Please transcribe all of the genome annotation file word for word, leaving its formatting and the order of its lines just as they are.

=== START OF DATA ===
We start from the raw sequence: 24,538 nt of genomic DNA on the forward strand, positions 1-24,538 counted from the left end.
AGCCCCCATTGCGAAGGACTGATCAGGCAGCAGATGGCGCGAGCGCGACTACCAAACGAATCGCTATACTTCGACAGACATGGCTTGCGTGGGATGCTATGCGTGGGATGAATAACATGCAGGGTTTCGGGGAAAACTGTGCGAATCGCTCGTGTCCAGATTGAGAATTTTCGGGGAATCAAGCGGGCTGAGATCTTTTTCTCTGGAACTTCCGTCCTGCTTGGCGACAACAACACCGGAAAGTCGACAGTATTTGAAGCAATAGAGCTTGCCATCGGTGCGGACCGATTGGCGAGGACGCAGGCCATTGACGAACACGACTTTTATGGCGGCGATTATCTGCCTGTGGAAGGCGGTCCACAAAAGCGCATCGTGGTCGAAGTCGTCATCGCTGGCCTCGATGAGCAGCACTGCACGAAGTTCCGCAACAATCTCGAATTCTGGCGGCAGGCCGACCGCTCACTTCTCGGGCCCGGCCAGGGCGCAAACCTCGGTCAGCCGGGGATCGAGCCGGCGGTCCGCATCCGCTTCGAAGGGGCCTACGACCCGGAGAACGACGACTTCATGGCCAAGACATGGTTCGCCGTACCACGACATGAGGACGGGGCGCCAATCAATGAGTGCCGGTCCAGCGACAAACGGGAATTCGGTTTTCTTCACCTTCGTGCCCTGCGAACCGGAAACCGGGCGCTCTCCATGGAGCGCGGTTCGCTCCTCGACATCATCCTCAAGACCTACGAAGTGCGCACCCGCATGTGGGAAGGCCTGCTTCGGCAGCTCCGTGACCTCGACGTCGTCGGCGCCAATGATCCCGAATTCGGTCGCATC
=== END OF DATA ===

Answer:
We start from the raw sequence: 24,538 nt of genomic DNA on the forward strand, positions 1-24,538 counted from the left end.
AGCCCCCATTGCGAAGGACTGATCAGGCAGCAGATGGCGCGAGCGCGACTACCAAACGAATCGCTATACTTCGACAGACATGGCTTGCGTGGGATGCTATGCGTGGGATGAATAACATGCAGGGTTTCGGGGAAAACTGTGCGAATCGCTCGTGTCCAGATTGAGAATTTTCGGGGAATCAAGCGGGCTGAGATCTTTTTCTCTGGAACTTCCGTCCTGCTTGGCGACAACAACACCGGAAAGTCGACAGTATTTGAAGCAATAGAGCTTGCCATCGGTGCGGACCGATTGGCGAGGACGCAGGCCATTGACGAACACGACTTTTATGGCGGCGATTATCTGCCTGTGGAAGGCGGTCCACAAAAGCGCATCGTGGTCGAAGTCGTCATCGCTGGCCTCGATGAGCAGCACTGCACGAAGTTCCGCAACAATCTCGAATTCTGGCGGCAGGCCGACCGCTCACTTCTCGGGCCCGGCCAGGGCGCAAACCTCGGTCAGCCGGGGATCGAGCCGGCGGTCCGCATCCGCTTCGAAGGGGCCTACGACCCGGAGAACGACGACTTCATGGCCAAGACATGGTTCGCCGTACCACGACATGAGGACGGGGCGCCAATCAATGAGTGCCGGTCCAGCGACAAACGGGAATTCGGTTTTCTTCACCTTCGTGCCCTGCGAACCGGAAACCGGGCGCTCTCCATGGAGCGCGGTTCGCTCCTCGACATCATCCTCAAGACCTACGAAGTGCGCACCCGCATGTGGGAAGGCCTGCTTCGGCAGCTCCGTGACCTCGACGTCGTCGGCGCCAATGATCCCGAATTCGGTCGCATC